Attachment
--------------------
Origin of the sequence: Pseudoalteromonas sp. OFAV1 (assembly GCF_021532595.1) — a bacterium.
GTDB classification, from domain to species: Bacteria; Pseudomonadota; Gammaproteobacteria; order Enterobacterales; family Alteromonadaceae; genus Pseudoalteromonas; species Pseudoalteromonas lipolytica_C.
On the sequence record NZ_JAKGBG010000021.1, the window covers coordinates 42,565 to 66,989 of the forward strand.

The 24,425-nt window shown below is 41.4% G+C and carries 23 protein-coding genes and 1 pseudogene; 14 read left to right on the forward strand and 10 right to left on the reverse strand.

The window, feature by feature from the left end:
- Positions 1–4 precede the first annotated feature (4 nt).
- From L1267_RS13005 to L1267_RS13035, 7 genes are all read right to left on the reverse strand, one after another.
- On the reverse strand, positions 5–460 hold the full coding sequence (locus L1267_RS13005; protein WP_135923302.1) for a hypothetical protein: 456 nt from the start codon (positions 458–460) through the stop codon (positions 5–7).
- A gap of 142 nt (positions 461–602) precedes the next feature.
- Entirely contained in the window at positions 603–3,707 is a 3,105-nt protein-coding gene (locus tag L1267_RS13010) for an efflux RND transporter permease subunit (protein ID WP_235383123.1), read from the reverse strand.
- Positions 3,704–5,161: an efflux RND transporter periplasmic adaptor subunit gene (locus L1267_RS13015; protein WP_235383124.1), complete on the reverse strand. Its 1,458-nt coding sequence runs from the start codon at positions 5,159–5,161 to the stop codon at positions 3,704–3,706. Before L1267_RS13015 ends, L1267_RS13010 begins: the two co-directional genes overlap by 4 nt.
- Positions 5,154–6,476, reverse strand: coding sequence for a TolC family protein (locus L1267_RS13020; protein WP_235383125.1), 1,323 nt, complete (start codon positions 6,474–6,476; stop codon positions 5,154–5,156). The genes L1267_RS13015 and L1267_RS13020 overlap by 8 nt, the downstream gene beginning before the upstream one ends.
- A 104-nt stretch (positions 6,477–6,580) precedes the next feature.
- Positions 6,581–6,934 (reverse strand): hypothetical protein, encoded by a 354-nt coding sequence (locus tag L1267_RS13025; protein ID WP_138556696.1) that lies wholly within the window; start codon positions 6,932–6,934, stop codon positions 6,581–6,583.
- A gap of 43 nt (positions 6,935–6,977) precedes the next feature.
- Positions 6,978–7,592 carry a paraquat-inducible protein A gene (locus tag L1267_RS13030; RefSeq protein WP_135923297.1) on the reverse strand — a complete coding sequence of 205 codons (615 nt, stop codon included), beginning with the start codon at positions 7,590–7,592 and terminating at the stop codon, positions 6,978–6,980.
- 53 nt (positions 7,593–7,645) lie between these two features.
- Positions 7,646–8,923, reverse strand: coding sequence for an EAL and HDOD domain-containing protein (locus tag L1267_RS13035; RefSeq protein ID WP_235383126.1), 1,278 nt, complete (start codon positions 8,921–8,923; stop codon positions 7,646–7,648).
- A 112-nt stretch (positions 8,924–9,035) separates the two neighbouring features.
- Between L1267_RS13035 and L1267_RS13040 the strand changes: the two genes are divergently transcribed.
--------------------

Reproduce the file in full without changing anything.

Origin of the sequence: Pseudoalteromonas sp. OFAV1 (assembly GCF_021532595.1) — a bacterium.
GTDB classification, from domain to species: Bacteria; Pseudomonadota; Gammaproteobacteria; order Enterobacterales; family Alteromonadaceae; genus Pseudoalteromonas; species Pseudoalteromonas lipolytica_C.
On the sequence record NZ_JAKGBG010000021.1, the window covers coordinates 42,565 to 66,989 of the forward strand.

The 24,425-nt window shown below is 41.4% G+C and carries 23 protein-coding genes and 1 pseudogene; 14 read left to right on the forward strand and 10 right to left on the reverse strand.

The window, feature by feature from the left end:
- Positions 1–4 precede the first annotated feature (4 nt).
- From L1267_RS13005 to L1267_RS13035, 7 genes are all read right to left on the reverse strand, one after another.
- On the reverse strand, positions 5–460 hold the full coding sequence (locus L1267_RS13005; protein WP_135923302.1) for a hypothetical protein: 456 nt from the start codon (positions 458–460) through the stop codon (positions 5–7).
- A gap of 142 nt (positions 461–602) precedes the next feature.
- Entirely contained in the window at positions 603–3,707 is a 3,105-nt protein-coding gene (locus tag L1267_RS13010) for an efflux RND transporter permease subunit (protein ID WP_235383123.1), read from the reverse strand.
- Positions 3,704–5,161: an efflux RND transporter periplasmic adaptor subunit gene (locus L1267_RS13015; protein WP_235383124.1), complete on the reverse strand. Its 1,458-nt coding sequence runs from the start codon at positions 5,159–5,161 to the stop codon at positions 3,704–3,706. Before L1267_RS13015 ends, L1267_RS13010 begins: the two co-directional genes overlap by 4 nt.
- Positions 5,154–6,476, reverse strand: coding sequence for a TolC family protein (locus L1267_RS13020; protein WP_235383125.1), 1,323 nt, complete (start codon positions 6,474–6,476; stop codon positions 5,154–5,156). The genes L1267_RS13015 and L1267_RS13020 overlap by 8 nt, the downstream gene beginning before the upstream one ends.
- A 104-nt stretch (positions 6,477–6,580) precedes the next feature.
- Positions 6,581–6,934 (reverse strand): hypothetical protein, encoded by a 354-nt coding sequence (locus tag L1267_RS13025; protein ID WP_138556696.1) that lies wholly within the window; start codon positions 6,932–6,934, stop codon positions 6,581–6,583.
- A gap of 43 nt (positions 6,935–6,977) precedes the next feature.
- Positions 6,978–7,592 carry a paraquat-inducible protein A gene (locus tag L1267_RS13030; RefSeq protein WP_135923297.1) on the reverse strand — a complete coding sequence of 205 codons (615 nt, stop codon included), beginning with the start codon at positions 7,590–7,592 and terminating at the stop codon, positions 6,978–6,980.
- 53 nt (positions 7,593–7,645) lie between these two features.
- Positions 7,646–8,923, reverse strand: coding sequence for an EAL and HDOD domain-containing protein (locus tag L1267_RS13035; RefSeq protein ID WP_235383126.1), 1,278 nt, complete (start codon positions 8,921–8,923; stop codon positions 7,646–7,648).
- A 112-nt stretch (positions 8,924–9,035) separates the two neighbouring features.
- Between L1267_RS13035 and L1267_RS13040 the strand changes: the two genes are divergently transcribed.